As you were really starting to study the opportunity, what did you learn about Batteries Plus Bulbs that made you think, “This isn’t just interesting. This is a solid business opportunity.”

Well, like I said, I looked at hair cutting franchises first. I have a very good friend who started a barbershop business and was franchising. He’s done pretty well with it and I was tempted to invest in it, but I just felt like, “Boy, if an employee didn’t show up, how would I cut the hair?” And, back when I had hair, I never knew if my experience was going to be great, good or very poor. I just couldn’t get my arms around it. As I looked for other business models with really steady demand, I discovered batteries.

When I discovered Batteries Plus Bulbs, there was a lot of critical mass. At the time there were about 600 stores. When I dug in to start understanding the company culture, their Midwestern roots were very important to me for a lot of reasons. One, the people who were on the corporate team had been there for a long time. They weren’t just hopping around. You weren’t talking to a room full of newly minted MBAs that thought they knew everything. These were people that had been there for 20 years and knew how things worked. They were also modest. The facilities were more modest, and to me, that translated into spending less money. When they visited me, they would drive a modest car and stay at a regular hotel. They weren’t trying to blow their budget on all these crazy expensive ideas and things. Instead, they had a vision of, “Let’s get this done. Let’s have long-term viability,” and that’s really what I wanted, something to take me through my retirement.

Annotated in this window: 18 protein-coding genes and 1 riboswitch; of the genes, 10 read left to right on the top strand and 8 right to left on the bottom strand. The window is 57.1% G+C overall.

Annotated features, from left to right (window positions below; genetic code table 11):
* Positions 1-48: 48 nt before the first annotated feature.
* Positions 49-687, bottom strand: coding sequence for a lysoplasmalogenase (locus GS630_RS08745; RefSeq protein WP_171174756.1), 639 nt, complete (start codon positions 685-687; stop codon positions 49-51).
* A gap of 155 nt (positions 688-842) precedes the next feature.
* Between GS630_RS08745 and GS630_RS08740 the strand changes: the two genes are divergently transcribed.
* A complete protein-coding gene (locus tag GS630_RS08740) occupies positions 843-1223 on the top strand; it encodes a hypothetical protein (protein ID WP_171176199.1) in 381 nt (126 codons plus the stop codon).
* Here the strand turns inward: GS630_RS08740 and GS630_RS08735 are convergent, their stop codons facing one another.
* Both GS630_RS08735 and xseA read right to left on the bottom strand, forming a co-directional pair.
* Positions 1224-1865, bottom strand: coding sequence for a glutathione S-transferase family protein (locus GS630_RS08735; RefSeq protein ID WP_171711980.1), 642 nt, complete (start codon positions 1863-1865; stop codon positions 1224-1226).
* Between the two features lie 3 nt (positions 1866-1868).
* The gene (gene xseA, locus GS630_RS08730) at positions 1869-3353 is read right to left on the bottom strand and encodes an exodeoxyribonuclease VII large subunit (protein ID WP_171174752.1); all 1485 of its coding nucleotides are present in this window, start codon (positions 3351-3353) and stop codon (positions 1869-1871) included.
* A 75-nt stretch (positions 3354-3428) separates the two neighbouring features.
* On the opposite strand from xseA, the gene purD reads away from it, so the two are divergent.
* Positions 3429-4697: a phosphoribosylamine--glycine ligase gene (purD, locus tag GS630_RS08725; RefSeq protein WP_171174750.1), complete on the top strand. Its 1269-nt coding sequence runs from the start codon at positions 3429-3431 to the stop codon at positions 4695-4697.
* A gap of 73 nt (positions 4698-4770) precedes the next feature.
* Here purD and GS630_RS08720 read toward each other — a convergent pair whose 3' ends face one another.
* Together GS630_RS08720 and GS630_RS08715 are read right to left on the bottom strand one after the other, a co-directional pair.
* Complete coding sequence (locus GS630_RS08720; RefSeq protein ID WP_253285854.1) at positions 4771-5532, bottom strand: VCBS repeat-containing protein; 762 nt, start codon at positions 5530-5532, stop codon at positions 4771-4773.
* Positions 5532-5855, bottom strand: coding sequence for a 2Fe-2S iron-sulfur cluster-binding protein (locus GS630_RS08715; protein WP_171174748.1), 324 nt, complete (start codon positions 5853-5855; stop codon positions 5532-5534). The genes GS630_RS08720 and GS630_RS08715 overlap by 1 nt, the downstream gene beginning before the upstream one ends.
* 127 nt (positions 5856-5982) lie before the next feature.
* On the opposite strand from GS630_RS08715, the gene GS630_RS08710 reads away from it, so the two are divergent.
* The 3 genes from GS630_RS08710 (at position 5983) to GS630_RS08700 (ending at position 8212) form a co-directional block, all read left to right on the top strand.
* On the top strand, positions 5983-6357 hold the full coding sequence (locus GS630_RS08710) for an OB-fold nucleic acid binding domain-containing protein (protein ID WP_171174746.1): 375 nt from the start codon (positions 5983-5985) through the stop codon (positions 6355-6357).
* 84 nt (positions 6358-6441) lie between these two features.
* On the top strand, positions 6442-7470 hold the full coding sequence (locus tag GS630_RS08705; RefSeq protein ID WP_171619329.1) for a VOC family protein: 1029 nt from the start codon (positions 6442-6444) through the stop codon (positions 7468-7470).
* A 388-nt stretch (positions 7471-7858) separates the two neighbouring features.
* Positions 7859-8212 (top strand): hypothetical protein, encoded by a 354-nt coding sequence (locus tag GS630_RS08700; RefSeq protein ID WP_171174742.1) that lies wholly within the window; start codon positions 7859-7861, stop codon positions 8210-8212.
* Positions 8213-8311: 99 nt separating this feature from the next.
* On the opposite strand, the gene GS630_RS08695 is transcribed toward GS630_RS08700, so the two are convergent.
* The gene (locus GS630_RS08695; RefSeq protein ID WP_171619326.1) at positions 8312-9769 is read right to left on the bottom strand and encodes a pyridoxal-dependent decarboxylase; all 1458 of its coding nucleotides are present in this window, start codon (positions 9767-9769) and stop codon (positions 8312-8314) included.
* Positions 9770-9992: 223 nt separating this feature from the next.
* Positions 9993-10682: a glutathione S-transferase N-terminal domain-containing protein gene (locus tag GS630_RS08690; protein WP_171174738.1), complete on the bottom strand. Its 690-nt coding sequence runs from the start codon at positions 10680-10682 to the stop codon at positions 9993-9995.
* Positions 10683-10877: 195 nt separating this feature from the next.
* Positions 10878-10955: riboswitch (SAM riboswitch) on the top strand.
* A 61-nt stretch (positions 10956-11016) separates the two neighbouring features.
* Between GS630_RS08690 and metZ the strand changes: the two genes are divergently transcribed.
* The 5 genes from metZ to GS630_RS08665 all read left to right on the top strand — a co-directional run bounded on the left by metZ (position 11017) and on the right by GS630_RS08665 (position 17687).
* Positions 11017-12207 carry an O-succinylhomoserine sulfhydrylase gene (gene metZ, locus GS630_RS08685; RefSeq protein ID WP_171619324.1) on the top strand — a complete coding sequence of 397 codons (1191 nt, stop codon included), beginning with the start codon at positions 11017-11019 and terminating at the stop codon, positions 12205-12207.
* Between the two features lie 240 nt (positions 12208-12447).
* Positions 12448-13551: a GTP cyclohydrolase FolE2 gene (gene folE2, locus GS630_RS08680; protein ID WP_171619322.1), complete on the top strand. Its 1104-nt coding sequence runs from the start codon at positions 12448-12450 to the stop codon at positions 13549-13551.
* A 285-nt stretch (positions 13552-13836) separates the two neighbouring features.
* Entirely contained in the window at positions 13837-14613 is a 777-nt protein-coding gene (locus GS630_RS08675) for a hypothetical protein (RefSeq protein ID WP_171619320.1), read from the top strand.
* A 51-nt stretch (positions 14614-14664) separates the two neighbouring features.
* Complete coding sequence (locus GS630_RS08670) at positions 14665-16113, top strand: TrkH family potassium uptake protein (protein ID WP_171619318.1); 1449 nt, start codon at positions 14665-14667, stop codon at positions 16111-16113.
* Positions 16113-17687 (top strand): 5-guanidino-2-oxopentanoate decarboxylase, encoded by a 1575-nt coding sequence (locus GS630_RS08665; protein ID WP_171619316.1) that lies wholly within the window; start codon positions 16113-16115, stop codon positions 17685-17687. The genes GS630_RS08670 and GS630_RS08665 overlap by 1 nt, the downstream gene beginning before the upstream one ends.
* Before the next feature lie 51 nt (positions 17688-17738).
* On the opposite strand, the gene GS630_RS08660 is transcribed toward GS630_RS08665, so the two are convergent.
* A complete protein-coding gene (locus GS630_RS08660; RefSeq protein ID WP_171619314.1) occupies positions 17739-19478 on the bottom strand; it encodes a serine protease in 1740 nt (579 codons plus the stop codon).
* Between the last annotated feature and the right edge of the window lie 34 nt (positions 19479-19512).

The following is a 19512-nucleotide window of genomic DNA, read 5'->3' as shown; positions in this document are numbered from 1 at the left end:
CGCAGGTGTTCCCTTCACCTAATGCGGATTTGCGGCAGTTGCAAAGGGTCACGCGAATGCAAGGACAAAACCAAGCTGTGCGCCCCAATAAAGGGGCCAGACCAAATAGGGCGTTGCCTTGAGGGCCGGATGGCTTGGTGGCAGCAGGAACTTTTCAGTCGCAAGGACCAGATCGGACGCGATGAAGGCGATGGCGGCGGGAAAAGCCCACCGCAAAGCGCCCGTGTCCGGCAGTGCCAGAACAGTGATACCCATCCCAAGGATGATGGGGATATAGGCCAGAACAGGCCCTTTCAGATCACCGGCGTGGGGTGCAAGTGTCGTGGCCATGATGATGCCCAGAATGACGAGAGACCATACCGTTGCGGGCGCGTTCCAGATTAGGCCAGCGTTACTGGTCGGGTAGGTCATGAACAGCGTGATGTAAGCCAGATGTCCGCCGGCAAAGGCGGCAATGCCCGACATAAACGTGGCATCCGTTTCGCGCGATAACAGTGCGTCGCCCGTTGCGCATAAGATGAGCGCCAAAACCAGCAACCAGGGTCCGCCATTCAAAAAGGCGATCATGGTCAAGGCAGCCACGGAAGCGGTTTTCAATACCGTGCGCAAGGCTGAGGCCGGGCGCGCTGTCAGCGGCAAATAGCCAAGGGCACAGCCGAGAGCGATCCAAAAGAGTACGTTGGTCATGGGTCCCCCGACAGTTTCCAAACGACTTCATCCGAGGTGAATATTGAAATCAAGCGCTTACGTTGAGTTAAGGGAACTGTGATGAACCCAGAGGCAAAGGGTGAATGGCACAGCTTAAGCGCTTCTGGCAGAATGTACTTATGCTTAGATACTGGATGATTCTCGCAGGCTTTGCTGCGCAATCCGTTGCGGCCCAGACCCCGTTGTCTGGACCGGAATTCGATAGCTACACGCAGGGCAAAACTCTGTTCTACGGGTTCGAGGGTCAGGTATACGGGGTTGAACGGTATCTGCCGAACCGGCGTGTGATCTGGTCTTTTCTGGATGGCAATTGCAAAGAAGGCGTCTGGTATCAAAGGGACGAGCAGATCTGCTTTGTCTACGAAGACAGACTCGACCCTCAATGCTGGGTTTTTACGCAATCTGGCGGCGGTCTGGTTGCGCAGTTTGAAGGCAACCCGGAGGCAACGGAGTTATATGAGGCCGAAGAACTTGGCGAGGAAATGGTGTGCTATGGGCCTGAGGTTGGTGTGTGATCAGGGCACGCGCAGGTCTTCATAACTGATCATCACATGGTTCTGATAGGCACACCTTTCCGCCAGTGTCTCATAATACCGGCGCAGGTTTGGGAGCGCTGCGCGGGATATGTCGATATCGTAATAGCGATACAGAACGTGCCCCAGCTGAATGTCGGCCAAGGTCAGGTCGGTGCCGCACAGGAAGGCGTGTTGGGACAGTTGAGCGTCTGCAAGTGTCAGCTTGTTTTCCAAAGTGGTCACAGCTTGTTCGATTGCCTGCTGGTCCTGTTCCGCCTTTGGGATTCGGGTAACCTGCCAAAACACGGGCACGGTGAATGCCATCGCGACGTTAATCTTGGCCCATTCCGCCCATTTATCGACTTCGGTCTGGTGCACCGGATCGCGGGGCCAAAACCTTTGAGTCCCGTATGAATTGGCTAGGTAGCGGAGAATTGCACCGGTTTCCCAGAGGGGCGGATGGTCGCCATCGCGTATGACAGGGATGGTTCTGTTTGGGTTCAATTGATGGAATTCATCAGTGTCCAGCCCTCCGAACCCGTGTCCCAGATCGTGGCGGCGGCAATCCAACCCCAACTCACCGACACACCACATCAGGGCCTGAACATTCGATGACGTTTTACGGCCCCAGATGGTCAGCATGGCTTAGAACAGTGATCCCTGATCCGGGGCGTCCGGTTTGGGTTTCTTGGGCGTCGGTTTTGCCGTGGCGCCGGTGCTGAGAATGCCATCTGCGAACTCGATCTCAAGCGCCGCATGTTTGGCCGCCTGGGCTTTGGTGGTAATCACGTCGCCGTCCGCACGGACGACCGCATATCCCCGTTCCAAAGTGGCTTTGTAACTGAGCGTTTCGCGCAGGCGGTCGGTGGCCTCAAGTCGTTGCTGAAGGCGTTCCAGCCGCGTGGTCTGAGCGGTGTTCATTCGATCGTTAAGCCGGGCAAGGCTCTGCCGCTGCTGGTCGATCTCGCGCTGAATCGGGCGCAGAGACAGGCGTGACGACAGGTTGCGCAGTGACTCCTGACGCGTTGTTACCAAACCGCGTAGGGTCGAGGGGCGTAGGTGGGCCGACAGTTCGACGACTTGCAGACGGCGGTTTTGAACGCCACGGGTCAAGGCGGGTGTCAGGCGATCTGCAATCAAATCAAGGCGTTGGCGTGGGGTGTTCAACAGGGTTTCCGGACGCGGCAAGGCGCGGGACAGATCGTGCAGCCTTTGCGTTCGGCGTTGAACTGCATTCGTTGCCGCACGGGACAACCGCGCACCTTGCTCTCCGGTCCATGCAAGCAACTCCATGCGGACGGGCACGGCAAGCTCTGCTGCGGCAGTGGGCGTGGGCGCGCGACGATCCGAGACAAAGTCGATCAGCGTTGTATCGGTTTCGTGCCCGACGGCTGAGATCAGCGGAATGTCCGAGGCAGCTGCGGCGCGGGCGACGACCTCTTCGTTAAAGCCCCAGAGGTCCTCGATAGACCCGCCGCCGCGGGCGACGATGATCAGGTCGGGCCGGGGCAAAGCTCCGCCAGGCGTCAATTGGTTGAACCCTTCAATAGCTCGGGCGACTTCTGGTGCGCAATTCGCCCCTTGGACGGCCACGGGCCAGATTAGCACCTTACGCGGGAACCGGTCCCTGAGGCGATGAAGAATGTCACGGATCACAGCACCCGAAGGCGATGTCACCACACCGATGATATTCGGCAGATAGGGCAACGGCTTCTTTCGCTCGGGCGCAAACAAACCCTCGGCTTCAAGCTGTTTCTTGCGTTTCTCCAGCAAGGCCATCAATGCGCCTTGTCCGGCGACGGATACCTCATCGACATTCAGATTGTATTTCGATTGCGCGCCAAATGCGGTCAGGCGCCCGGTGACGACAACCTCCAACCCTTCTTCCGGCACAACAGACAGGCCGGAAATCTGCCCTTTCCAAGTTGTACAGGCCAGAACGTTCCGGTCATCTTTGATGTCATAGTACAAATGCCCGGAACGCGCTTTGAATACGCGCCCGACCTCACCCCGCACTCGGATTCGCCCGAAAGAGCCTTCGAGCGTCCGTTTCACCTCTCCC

So, it sounds like your major goals were, “Let me build something that’s going to be financially stable, that gets me off this corporate merry-go-round, and that also allows me to build a retirement asset.” Would that be a fair characterization?

Oh, yeah, without a doubt, and if it works right, and it seems to be right now, it could be a legacy for someone to inherit down the road — a nephew or an employee. I’m in my mid-50s now, and I know I’ll have to work another 10-15 years, and this is the kind of business that I know will be here for a while, and that’s kind of exciting.

Are you hitting your goals so far?

Yeah, I mean, I’m three-and-a-half years into it with one store in Temecula, CA, the other store in Palm Desert, CA, is just about a year old, and I’m real happy. The one store’s doing exceptionally well. It’s always done really, really high performance in its age group. If it’s not number one or two, it’s always in the top 10%.

That’s great. What do you think makes it a Top 10% store?